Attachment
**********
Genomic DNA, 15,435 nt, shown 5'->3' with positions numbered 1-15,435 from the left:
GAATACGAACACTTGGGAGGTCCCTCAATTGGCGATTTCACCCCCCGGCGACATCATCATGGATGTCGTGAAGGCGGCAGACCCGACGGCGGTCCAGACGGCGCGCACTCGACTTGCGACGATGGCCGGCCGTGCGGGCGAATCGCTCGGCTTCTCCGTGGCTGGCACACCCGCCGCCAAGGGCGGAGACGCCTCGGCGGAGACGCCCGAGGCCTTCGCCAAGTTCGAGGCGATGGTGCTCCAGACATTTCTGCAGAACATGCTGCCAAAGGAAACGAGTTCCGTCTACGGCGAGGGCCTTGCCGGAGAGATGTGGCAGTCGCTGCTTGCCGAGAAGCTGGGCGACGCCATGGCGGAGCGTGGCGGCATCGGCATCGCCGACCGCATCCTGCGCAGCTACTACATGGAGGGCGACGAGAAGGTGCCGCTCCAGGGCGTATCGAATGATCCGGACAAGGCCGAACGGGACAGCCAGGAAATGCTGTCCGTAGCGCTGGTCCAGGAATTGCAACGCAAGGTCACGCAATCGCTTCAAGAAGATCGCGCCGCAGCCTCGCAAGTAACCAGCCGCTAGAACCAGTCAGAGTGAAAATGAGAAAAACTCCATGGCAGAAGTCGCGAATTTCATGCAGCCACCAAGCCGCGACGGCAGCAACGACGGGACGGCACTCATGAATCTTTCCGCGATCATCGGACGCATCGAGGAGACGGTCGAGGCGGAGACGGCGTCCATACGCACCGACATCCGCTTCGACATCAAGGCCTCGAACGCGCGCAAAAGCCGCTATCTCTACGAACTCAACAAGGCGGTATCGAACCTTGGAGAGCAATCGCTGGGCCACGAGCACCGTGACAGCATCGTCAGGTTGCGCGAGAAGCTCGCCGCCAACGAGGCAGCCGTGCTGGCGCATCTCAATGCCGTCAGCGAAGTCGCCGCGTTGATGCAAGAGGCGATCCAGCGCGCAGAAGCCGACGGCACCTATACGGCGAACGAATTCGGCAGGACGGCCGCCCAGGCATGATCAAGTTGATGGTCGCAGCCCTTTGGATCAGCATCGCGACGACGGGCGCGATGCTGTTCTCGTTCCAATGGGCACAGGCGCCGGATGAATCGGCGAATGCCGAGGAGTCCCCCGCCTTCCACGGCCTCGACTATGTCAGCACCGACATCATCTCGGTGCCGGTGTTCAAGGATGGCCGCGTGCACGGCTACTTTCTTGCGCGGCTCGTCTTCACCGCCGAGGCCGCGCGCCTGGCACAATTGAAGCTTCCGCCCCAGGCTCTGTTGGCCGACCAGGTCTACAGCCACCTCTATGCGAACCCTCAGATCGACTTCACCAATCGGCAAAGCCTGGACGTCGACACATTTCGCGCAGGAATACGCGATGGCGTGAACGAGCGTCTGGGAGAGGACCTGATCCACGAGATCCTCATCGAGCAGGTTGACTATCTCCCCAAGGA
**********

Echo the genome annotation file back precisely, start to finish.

Genomic DNA, 15,435 nt, shown 5'->3' with positions numbered 1-15,435 from the left:
GAATACGAACACTTGGGAGGTCCCTCAATTGGCGATTTCACCCCCCGGCGACATCATCATGGATGTCGTGAAGGCGGCAGACCCGACGGCGGTCCAGACGGCGCGCACTCGACTTGCGACGATGGCCGGCCGTGCGGGCGAATCGCTCGGCTTCTCCGTGGCTGGCACACCCGCCGCCAAGGGCGGAGACGCCTCGGCGGAGACGCCCGAGGCCTTCGCCAAGTTCGAGGCGATGGTGCTCCAGACATTTCTGCAGAACATGCTGCCAAAGGAAACGAGTTCCGTCTACGGCGAGGGCCTTGCCGGAGAGATGTGGCAGTCGCTGCTTGCCGAGAAGCTGGGCGACGCCATGGCGGAGCGTGGCGGCATCGGCATCGCCGACCGCATCCTGCGCAGCTACTACATGGAGGGCGACGAGAAGGTGCCGCTCCAGGGCGTATCGAATGATCCGGACAAGGCCGAACGGGACAGCCAGGAAATGCTGTCCGTAGCGCTGGTCCAGGAATTGCAACGCAAGGTCACGCAATCGCTTCAAGAAGATCGCGCCGCAGCCTCGCAAGTAACCAGCCGCTAGAACCAGTCAGAGTGAAAATGAGAAAAACTCCATGGCAGAAGTCGCGAATTTCATGCAGCCACCAAGCCGCGACGGCAGCAACGACGGGACGGCACTCATGAATCTTTCCGCGATCATCGGACGCATCGAGGAGACGGTCGAGGCGGAGACGGCGTCCATACGCACCGACATCCGCTTCGACATCAAGGCCTCGAACGCGCGCAAAAGCCGCTATCTCTACGAACTCAACAAGGCGGTATCGAACCTTGGAGAGCAATCGCTGGGCCACGAGCACCGTGACAGCATCGTCAGGTTGCGCGAGAAGCTCGCCGCCAACGAGGCAGCCGTGCTGGCGCATCTCAATGCCGTCAGCGAAGTCGCCGCGTTGATGCAAGAGGCGATCCAGCGCGCAGAAGCCGACGGCACCTATACGGCGAACGAATTCGGCAGGACGGCCGCCCAGGCATGATCAAGTTGATGGTCGCAGCCCTTTGGATCAGCATCGCGACGACGGGCGCGATGCTGTTCTCGTTCCAATGGGCACAGGCGCCGGATGAATCGGCGAATGCCGAGGAGTCCCCCGCCTTCCACGGCCTCGACTATGTCAGCACCGACATCATCTCGGTGCCGGTGTTCAAGGATGGCCGCGTGCACGGCTACTTTCTTGCGCGGCTCGTCTTCACCGCCGAGGCCGCGCGCCTGGCACAATTGAAGCTTCCGCCCCAGGCTCTGTTGGCCGACCAGGTCTACAGCCACCTCTATGCGAACCCTCAGATCGACTTCACCAATCGGCAAAGCCTGGACGTCGACACATTTCGCGCAGGAATACGCGATGGCGTGAACGAGCGTCTGGGAGAGGACCTGATCCACGAGATCCTCATCGAGCAGGTTGACTATCTCCCCAAGGA